by Irene Papagiannopoulou
The history and the philosophy of Argentine Tango (Intangible Cultural Heritage of Humanity – UNESCO) are based on many years of study and research.
Nobody can explain the meaning and the origin of the word ‘tango’ precisely. The Spanish Royal Academy of Letters Dictionary (1803) recorded it as ‘tangir’. The term is associated with African dances. The same dictionary later in 1889, states: ‘African feast and dance or amusement for poor people of America’ (it refers to the spanish-speaking areas of the today’s Latin America). The weird thing is that the same dictionary in the 1925’s publication mentions: “Dance of the high society that cames to the America at the beginning of the century.” The last reference is indicative of how the Tango has changed to the human perception through the passing periods.
It is thought that Tango means ‘closed position’ or ‘cautious move on the floor’. This meaning is related to the Portuguese word ‘tangere’ that means ‘touch’. There is no coincidence in such a reading, if we take into account the attitude and the touch of the bodies during the dance.
The first song that became known as a kind of Tango was in 1857 entitled ‘Toma Mate che’. The lack of documents explained by the fact that the dance was created by obscure people whose history has never recorded.
The Argentine Tango is the result of several and different combinations. The most important seems to be the spanish-cuban style ‘Habanera’, the Argentine countryside’s ‘Milonga’ and the Afro Dance ‘Catombe’.
The most authentic form of the dance is placed around 1850 at the beginning of the economic migration to Argentina. The new visitors exceeded the local population of Buenos Aires. Germans, Spaniards, Italians and others brought their dances, their music and their lyrics and they gradually created a new civilization who began to assimilate and become the local culture.
Immigrants flooded the capital and they had lived in bad conditions. They worked long hours, they lived with many roommates in a single room, they entertained by one drink only. They held weapons and they patrolled the neighbourhoods illegally.
The ‘compadrones’ (godfathers,) were the first who danced Tango between men at the port. They were using movements that they resembled a wrestling. This was formally a representation for a woman who flirted with two men. In the countryside Tango was danced by the ‘gauchos’ (argentine cowboys).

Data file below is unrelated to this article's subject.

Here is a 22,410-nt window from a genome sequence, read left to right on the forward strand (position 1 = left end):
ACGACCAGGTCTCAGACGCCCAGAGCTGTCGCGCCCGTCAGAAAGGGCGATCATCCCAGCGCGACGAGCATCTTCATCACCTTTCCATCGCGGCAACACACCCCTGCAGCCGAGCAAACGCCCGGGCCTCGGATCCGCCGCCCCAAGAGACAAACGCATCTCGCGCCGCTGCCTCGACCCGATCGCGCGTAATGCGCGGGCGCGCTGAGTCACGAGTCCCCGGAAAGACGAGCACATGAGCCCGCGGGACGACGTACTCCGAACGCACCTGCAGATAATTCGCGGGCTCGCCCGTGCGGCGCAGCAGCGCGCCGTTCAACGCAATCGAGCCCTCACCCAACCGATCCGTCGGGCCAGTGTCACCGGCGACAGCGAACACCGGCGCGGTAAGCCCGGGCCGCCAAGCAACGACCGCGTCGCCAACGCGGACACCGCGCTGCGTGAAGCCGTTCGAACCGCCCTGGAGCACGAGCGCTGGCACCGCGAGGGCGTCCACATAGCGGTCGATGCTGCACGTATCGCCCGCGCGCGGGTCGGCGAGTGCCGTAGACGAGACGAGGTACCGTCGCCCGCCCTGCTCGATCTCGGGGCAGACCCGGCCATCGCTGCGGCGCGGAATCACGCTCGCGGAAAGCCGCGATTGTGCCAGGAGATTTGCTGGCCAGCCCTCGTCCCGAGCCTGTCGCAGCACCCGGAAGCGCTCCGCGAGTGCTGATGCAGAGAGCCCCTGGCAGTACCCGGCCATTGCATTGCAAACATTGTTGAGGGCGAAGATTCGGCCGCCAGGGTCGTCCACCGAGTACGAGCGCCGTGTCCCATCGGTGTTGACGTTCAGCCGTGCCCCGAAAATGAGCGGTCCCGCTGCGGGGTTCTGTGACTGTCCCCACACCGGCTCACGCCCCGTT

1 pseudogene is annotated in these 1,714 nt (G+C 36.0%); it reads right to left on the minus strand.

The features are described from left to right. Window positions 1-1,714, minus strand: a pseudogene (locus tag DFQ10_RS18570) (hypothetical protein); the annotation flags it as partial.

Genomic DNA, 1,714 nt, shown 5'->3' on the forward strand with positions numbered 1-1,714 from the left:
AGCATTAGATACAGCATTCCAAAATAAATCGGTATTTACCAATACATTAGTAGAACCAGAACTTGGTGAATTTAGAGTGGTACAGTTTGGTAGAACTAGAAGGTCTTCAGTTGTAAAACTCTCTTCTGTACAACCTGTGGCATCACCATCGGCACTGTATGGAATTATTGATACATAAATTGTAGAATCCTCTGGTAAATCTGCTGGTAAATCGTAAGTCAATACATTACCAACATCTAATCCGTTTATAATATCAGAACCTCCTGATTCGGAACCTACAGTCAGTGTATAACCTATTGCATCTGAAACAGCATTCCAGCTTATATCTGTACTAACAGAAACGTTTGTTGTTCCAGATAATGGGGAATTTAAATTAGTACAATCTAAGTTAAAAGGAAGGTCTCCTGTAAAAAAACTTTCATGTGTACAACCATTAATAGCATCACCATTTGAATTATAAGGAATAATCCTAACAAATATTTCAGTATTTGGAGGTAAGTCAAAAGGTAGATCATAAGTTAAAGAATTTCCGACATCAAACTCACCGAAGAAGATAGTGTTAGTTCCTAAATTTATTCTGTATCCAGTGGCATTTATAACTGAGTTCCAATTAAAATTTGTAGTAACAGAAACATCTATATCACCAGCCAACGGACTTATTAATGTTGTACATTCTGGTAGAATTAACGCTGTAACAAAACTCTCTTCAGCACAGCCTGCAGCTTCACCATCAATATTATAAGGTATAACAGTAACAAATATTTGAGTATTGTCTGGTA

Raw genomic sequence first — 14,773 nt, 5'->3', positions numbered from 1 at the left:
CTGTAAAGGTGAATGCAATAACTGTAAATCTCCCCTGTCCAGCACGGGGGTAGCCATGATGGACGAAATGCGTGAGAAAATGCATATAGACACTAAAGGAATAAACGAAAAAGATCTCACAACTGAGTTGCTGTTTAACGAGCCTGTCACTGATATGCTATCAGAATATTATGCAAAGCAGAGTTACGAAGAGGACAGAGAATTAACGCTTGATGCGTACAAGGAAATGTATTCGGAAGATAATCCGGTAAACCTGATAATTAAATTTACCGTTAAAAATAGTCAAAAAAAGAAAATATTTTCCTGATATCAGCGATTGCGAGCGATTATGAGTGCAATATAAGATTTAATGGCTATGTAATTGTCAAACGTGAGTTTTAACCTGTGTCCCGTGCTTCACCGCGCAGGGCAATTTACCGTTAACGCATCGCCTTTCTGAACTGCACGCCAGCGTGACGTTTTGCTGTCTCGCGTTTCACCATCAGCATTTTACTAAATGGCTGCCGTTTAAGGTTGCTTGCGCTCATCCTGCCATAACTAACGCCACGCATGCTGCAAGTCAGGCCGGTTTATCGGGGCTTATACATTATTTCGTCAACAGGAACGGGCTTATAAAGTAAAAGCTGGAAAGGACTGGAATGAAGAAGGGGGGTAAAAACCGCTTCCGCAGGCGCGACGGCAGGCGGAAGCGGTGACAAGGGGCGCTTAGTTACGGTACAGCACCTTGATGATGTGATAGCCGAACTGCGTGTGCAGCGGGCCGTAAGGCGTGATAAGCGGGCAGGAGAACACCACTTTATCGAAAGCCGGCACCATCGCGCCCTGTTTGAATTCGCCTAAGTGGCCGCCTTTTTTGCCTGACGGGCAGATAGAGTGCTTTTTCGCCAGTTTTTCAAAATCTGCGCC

Rumors about the existence of this dance in brothels are inaccurate. The prostitutes had not time to dance. The female population was less than the masculine, let alone that of prostitutes. There is a undetermined reference that men who waited to meet the strumpets, they danced with each other to spend their time until their turn.
In the ‘40s, the dance was in its golden era. Males felt incredible loneliness far from their homelands and they expected to find their better half. Although they were poor as a church mouse, every day they washed their suit, they used brilliantine on their hair, they put a polish on their shoes and they went to the tango dancing parties known as Milongas. There did not matter their origin or their social status, but the courtesy and the dancing flair.
They learned how to dance by dancing with men and they had to spend three to five years to visit their first Milonga. It considered unacceptable to make a woman feel uncomfortable because of their mistake, and if something had gone wrong at their first dance with a lady, they were returning again to their practice with men as followers to their dance. After several months they could go again at a Milonga. The woman was the flower that it was going to accompanies them for the rest of their life, so they should have respect for her.
The first tango songs were describing the underworld. Later the lyrics were narrating the love or the heartbreak, the longing for the homeland, the nostalgia for the beloved person who they would never face again.
Tango travelled across the Atlantic Ocean it arrived in Europe and the dancers embraced it. In Argentina of 50’s and 60’s, the political conditions (after Peron’s end governance), the spread of Rock n’ roll and the new customs displaced Tango. In that period some citizens danced secretly, so we know nothing about what really were happening. For about 3 decades the famous dance was in the sidelined, especially when Astor Piazzolla was composing. He restructured the Tango music. His intention was to compose entirely acoustic music that was not designed for choreography. Ultimately the dancers loved him and they used his melodies in dance performances.
Over the past 20 years the dance reformed and adapted in order to suit the conditions. It is different when dancers are on the stage, not alike the same style in the milongas. But it still keeps its mystery and its magic, since everything is based on the improvisation. Above all, Tango is focused in the connection between two people.
The man leads, but not authoritatively , the woman follows, but not passively. He opens a way and she is beautify it with adornments, in a kind of conversation where they keep their personality by complementing each other.
Christine Denniston: The Meaning of Tango: The Story of the Argentinian Dance, Anova Books, 2007
Christos Loukos, ‘Histoire sociale du tango. Des faubourgs marginaux deBuenos Aires aux salons européens’, Mnimon Μagazine, vol.20 (1998)
Personal Interviews from Tango teachers and kept notes from the module ‘History of Latin America’ at the Ionian University, Department of History, Greece.